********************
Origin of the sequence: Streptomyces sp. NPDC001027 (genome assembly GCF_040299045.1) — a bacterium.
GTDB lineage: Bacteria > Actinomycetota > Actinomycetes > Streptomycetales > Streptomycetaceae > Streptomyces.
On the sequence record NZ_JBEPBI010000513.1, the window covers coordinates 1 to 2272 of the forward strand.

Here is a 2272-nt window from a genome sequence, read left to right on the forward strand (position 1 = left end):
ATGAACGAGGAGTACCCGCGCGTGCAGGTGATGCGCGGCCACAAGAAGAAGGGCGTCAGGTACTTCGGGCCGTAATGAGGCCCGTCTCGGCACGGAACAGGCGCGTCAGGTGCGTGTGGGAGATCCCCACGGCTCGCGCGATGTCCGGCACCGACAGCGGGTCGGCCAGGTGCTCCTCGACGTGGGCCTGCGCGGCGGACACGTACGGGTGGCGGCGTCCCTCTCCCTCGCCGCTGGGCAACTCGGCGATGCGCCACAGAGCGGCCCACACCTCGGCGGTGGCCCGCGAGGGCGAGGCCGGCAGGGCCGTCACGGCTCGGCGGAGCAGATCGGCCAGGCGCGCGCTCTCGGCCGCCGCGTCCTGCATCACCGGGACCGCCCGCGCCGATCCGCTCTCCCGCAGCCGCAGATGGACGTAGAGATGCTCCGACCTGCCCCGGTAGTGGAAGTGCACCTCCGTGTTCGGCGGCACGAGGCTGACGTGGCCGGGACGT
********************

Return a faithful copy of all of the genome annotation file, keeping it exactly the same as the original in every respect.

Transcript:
Origin of the sequence: Streptomyces sp. NPDC001027 (genome assembly GCF_040299045.1) — a bacterium.
GTDB lineage: Bacteria > Actinomycetota > Actinomycetes > Streptomycetales > Streptomycetaceae > Streptomyces.
On the sequence record NZ_JBEPBI010000513.1, the window covers coordinates 1 to 2272 of the forward strand.

Here is a 2272-nt window from a genome sequence, read left to right on the forward strand (position 1 = left end):
ATGAACGAGGAGTACCCGCGCGTGCAGGTGATGCGCGGCCACAAGAAGAAGGGCGTCAGGTACTTCGGGCCGTAATGAGGCCCGTCTCGGCACGGAACAGGCGCGTCAGGTGCGTGTGGGAGATCCCCACGGCTCGCGCGATGTCCGGCACCGACAGCGGGTCGGCCAGGTGCTCCTCGACGTGGGCCTGCGCGGCGGACACGTACGGGTGGCGGCGTCCCTCTCCCTCGCCGCTGGGCAACTCGGCGATGCGCCACAGAGCGGCCCACACCTCGGCGGTGGCCCGCGAGGGCGAGGCCGGCAGGGCCGTCACGGCTCGGCGGAGCAGATCGGCCAGGCGCGCGCTCTCGGCCGCCGCGTCCTGCATCACCGGGACCGCCCGCGCCGATCCGCTCTCCCGCAGCCGCAGATGGACGTAGAGATGCTCCGACCTGCCCCGGTAGTGGAAGTGCACCTCCGTGTTCGGCGGCACGAGGCTGACGTGGCCGGGACGT